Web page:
Who would have thought that after the spring drought we would have had one of the wettest July’s in history? I truly believe in the old wives’ tale, that if it rains on the first day of the month – there will be 15 days of rain that month. It rained on the first of July and we only lack two or three days to have our 15 days.
The wet July has certainly turned things around. The crops are looking good, grass is growing, and the gardens and ornamentals have improved. However, lawn mowing has certainly increased.
The rains have definitely helped the truck-patch farmers, as the new Water Valley Farmer’s Market proved this. I was afraid there would not be enough fresh vegetables for the market to take off, but boy was I wrong, as the first week was a great success. Justin McGuirk reports that a few more vendors will be on hand this weekend. I encourage you to take advantage of the new farmer’s market and to get there early.
There are only two more Tri-Lakes Western Horse Shows left. This Saturday, July 28, there will be a judged horse show starting at 2 p.m., and the next full show will be Saturday, August 11 at the Yalobusha County Multipurpose Building. Please make plans to attend one of these last shows, and as usual, they are free and open to the public.
Life is easier in any garden if you work with plants that grow happily in your area without extra effort. In times of severe drought like we are experiencing now, utilizing plants that are native or well suited to our climate, yards and gardens becomes even more important. After talking with many homeowners around the state, it is a race to see if enough supplemental water can be applied to keep plants alive. In many cases, gardeners have given up the race and it is a “survival of the fittest.”
Usually the first to go are the newly planted trees, shrubs and herbaceous plants that were put in the ground this winter or early spring and have not yet developed the deep root system to withstand the stress of drought.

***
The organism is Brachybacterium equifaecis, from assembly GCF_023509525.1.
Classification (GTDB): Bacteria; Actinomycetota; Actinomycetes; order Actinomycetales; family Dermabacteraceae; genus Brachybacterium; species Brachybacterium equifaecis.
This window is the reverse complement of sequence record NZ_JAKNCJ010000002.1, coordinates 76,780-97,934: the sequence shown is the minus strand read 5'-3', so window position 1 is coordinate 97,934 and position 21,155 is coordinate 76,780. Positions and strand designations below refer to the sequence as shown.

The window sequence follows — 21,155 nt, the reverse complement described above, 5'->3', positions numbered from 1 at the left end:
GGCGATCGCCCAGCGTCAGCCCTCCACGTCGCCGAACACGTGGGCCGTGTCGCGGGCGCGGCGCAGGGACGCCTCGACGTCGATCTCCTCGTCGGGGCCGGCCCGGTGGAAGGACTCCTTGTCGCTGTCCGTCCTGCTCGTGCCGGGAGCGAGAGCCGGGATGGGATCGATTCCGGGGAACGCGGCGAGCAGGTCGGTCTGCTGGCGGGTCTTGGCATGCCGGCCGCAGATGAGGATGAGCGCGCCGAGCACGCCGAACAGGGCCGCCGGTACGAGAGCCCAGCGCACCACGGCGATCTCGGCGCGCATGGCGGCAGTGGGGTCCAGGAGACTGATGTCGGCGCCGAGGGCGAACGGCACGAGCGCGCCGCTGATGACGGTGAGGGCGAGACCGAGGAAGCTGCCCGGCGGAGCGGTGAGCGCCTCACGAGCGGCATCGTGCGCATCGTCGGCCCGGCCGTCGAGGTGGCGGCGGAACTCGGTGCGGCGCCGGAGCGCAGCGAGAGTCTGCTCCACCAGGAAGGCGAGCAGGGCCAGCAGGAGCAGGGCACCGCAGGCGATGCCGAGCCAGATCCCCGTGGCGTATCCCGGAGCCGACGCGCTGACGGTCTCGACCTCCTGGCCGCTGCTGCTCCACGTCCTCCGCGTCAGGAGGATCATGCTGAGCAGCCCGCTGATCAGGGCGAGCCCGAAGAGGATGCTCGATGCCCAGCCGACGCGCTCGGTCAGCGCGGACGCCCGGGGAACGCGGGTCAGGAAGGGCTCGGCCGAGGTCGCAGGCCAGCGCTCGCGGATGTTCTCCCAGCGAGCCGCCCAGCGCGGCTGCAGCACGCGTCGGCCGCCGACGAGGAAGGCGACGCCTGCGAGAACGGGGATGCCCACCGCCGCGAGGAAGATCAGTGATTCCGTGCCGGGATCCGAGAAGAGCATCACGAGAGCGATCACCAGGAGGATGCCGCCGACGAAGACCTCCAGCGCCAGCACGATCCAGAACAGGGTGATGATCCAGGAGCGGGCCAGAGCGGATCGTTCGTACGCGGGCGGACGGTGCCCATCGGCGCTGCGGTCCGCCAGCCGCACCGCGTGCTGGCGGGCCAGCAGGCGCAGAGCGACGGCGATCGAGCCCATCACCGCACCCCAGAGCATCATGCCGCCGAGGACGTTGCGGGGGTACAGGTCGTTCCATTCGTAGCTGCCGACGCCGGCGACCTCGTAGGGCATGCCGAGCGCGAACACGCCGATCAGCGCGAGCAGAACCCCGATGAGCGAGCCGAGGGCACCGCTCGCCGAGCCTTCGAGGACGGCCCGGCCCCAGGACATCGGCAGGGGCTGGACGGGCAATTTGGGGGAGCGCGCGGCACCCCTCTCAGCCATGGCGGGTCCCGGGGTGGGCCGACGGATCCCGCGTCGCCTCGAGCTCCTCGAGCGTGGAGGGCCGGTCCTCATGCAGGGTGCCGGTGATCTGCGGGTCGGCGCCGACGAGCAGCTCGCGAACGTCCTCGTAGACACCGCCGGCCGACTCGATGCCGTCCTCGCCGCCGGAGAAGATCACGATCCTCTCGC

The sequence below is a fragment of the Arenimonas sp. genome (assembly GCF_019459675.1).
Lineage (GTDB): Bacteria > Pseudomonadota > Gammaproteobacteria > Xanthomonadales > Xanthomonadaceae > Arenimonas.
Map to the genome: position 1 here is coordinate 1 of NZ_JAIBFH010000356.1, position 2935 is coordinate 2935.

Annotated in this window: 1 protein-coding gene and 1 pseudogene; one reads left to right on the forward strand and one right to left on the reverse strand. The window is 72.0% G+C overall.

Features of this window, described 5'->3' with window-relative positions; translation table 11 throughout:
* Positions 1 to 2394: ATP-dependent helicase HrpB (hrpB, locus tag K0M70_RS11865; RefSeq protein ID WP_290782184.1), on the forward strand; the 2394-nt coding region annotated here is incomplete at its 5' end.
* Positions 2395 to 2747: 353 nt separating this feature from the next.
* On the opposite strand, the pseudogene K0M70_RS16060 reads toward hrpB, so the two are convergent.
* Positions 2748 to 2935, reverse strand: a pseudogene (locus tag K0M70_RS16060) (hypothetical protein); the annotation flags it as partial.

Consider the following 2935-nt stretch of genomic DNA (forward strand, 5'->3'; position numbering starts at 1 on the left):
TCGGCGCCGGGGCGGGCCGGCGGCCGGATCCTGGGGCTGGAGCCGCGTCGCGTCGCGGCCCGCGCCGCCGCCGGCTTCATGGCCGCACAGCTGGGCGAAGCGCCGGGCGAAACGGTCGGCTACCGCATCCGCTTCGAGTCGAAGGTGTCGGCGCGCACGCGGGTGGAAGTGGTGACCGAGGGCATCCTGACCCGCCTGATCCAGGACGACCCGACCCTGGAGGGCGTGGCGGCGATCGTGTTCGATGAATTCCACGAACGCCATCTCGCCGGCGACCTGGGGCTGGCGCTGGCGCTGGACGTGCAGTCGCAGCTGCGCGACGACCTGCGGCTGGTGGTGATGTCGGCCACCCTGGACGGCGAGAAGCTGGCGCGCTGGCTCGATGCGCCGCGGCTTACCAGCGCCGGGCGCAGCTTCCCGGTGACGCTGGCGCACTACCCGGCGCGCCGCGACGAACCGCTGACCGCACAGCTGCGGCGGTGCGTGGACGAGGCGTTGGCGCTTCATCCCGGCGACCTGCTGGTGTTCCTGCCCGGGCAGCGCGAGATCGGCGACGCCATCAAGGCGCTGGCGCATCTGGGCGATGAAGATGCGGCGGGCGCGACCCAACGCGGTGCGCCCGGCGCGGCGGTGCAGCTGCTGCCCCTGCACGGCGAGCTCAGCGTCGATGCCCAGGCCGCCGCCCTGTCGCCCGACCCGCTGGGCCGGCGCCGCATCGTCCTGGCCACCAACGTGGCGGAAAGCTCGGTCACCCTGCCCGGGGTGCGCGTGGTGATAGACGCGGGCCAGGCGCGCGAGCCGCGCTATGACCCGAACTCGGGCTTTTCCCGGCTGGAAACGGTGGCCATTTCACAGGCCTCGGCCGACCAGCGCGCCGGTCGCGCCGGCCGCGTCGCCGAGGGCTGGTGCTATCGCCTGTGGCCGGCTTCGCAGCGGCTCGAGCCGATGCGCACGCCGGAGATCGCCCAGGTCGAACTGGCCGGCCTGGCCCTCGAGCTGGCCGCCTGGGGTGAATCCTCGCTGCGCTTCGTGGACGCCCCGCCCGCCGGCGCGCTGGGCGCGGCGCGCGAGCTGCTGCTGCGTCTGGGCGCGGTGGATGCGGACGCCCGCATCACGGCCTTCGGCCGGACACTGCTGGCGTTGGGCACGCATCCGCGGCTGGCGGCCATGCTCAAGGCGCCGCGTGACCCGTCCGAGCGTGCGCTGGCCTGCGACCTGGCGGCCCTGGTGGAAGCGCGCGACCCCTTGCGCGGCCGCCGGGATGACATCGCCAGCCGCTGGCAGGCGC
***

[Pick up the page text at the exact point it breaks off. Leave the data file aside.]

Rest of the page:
Next to go are the shallowly-rooted plants such as bedding plants, azaleas and others. What are left are the garden stalwarts.
In my garden in north Mississippi that includes the Rudbeckia, ornamental grasses, daylilies, sunflowers, crinum lilies, Datura, hellebores, catmints, artemisias, 4 o’clocks, flowering tobacco, yarrow, viburnums, glossy privets, and juniper—just to name a few.
When these plants are well established they can be very tolerant of drought situations, especially if mulched well. They might not all look lovely, but they will survive.
Your list of “survivor plants” will be different depending on your location and garden situation.
If you don’t like to use pesticides or “coddle” plants, stick with shrubs and perennials that flourish with little care. Noticing the “survivor plants” around the neighborhood, especially in the yards of those laid-back gardeners who are not “worrywarts” about their plants, is a great way to determine what plants are good choices for the low-maintenance garden in your area. Letting shrubs and trees grow in their natural form, with little pruning, decreases work and plays up the natural beauty of the plant.
Combining plants in big island beds and natural settings that are easily maintained and edged makes maintenance easier. Island beds with gentle, curving lines look great in any setting. Make them big enough to include some garden furniture, and you’ll have a wonderful place to sit back and admire your garden. And you’ll have more time to relax if you choose easy-care plants that don’t need lots of extra watering and spraying to look their best. Sure beats pulling that garden hose all over creation!